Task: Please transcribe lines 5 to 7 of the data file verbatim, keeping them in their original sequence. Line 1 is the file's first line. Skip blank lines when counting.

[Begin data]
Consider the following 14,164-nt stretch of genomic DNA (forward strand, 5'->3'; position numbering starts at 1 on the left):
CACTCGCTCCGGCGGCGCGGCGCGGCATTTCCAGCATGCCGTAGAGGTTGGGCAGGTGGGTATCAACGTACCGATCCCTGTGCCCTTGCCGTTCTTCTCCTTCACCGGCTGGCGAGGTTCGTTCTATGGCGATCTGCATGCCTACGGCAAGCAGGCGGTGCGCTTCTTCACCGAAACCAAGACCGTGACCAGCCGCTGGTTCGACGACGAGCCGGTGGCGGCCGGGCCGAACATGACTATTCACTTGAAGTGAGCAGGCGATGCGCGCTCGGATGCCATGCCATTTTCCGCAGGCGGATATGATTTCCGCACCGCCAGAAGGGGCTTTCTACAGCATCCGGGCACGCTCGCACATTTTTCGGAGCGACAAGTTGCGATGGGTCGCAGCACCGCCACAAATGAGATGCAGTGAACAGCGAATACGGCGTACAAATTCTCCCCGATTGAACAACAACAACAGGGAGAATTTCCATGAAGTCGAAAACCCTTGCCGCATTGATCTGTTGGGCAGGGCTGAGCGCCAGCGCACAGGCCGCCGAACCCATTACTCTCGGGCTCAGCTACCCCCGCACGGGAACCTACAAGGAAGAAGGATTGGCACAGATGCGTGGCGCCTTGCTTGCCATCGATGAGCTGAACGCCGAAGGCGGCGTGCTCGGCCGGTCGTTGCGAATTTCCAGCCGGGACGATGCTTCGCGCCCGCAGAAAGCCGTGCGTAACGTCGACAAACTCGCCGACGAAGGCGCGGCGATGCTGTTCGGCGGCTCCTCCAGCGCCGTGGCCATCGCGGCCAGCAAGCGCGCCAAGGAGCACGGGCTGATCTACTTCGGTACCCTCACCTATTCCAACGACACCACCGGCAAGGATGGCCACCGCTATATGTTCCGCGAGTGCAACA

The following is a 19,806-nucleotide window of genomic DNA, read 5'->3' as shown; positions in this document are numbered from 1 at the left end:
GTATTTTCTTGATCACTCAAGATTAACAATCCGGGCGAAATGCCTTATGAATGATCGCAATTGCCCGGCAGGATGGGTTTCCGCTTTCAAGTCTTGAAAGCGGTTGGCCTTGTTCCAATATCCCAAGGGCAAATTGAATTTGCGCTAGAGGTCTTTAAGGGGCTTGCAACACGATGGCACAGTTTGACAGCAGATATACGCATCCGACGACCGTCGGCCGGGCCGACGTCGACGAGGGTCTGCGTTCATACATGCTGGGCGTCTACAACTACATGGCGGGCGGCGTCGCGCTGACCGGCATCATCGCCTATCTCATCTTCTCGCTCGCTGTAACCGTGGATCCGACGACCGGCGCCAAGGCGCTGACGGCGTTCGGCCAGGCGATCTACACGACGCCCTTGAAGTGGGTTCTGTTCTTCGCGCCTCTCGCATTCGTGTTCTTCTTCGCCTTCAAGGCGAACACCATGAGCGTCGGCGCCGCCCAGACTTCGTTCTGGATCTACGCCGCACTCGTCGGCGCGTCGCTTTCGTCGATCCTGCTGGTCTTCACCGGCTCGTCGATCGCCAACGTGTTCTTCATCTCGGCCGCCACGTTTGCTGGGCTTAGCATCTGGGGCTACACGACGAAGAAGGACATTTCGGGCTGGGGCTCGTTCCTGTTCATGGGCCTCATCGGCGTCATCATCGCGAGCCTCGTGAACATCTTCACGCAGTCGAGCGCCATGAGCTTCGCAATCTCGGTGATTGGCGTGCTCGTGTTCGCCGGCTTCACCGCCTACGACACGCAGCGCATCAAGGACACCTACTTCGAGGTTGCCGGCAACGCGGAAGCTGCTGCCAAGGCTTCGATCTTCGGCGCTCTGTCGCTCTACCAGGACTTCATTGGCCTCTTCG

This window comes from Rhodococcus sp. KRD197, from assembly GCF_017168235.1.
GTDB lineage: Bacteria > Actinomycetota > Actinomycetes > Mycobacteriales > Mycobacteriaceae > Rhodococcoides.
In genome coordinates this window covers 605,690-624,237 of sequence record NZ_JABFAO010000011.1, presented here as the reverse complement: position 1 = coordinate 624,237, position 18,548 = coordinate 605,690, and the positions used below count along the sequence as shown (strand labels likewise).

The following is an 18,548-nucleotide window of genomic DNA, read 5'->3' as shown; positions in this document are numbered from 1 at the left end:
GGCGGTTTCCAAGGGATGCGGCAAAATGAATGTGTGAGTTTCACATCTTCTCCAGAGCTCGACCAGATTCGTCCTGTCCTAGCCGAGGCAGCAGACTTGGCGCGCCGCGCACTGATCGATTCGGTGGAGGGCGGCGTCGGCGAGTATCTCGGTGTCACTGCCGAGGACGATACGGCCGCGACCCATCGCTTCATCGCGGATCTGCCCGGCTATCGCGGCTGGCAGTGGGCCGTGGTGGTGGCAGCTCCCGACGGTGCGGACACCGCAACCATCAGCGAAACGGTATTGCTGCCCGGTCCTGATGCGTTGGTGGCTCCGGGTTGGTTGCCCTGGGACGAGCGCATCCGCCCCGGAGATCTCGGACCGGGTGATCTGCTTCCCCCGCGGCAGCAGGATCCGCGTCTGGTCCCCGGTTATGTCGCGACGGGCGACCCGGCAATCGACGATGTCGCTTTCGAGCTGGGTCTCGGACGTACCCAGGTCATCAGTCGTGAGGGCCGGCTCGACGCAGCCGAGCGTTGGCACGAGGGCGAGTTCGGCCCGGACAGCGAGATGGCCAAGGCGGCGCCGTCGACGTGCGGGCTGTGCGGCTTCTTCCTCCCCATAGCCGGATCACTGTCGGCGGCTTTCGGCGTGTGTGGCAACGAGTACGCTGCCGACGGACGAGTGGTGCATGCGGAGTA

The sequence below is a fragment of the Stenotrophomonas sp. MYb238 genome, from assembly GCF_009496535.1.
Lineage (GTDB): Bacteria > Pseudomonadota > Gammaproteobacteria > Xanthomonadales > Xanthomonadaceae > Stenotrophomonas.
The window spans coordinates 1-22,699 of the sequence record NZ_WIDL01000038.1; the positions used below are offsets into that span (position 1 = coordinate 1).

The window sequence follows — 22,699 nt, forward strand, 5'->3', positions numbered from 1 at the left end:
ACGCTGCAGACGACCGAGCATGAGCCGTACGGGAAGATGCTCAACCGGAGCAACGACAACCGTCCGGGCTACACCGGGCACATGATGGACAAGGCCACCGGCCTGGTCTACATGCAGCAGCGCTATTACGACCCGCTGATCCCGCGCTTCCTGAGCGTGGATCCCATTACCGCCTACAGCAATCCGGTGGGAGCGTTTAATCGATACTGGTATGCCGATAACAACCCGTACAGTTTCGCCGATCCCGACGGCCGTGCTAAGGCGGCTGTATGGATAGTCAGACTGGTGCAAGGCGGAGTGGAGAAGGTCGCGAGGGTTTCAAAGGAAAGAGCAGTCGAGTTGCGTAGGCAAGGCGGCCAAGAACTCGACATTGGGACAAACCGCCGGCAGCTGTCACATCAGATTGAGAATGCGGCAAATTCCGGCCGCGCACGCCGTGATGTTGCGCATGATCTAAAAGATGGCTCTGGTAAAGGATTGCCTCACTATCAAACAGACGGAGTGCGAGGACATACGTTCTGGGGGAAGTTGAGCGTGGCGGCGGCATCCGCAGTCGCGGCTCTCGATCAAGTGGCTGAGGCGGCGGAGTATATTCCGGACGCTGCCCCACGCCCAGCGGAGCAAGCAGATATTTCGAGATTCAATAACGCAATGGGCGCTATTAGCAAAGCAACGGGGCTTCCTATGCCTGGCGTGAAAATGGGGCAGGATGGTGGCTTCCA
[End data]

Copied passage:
This window comes from Rhodococcus sp. KRD197, from assembly GCF_017168235.1.
GTDB lineage: Bacteria > Actinomycetota > Actinomycetes > Mycobacteriales > Mycobacteriaceae > Rhodococcoides.
In genome coordinates this window covers 605,690-624,237 of sequence record NZ_JABFAO010000011.1, presented here as the reverse complement: position 1 = coordinate 624,237, position 18,548 = coordinate 605,690, and the positions used below count along the sequence as shown (strand labels likewise).